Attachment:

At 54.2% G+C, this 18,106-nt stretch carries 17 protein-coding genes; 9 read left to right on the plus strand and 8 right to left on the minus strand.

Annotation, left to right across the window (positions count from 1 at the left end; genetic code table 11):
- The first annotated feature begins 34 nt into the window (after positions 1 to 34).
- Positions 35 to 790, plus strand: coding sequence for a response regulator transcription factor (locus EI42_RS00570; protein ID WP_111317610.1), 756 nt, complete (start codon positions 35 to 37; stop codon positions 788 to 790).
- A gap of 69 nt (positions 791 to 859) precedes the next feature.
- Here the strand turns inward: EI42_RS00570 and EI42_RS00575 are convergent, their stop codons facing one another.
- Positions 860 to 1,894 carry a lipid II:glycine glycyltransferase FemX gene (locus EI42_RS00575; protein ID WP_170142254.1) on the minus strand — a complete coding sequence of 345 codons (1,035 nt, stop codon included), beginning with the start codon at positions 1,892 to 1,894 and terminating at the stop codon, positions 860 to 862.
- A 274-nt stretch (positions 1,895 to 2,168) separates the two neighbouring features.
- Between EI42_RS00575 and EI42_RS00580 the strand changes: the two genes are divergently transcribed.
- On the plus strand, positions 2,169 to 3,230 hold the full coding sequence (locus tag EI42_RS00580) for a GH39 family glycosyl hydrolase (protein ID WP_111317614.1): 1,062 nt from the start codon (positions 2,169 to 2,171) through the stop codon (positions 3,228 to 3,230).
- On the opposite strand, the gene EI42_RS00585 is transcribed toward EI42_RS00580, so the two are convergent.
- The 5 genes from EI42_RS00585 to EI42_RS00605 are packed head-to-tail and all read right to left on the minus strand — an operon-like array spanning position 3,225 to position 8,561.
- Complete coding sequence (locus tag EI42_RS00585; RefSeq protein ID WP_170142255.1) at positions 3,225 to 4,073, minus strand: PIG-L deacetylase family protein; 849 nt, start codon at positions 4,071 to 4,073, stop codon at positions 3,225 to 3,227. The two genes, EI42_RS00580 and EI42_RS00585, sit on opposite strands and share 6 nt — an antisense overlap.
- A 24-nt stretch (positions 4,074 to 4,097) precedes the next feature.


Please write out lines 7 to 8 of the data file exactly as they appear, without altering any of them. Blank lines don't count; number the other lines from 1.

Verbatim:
- Positions 860 to 1,894 carry a lipid II:glycine glycyltransferase FemX gene (locus EI42_RS00575; protein ID WP_170142254.1) on the minus strand — a complete coding sequence of 345 codons (1,035 nt, stop codon included), beginning with the start codon at positions 1,892 to 1,894 and terminating at the stop codon, positions 860 to 862.
- A 274-nt stretch (positions 1,895 to 2,168) separates the two neighbouring features.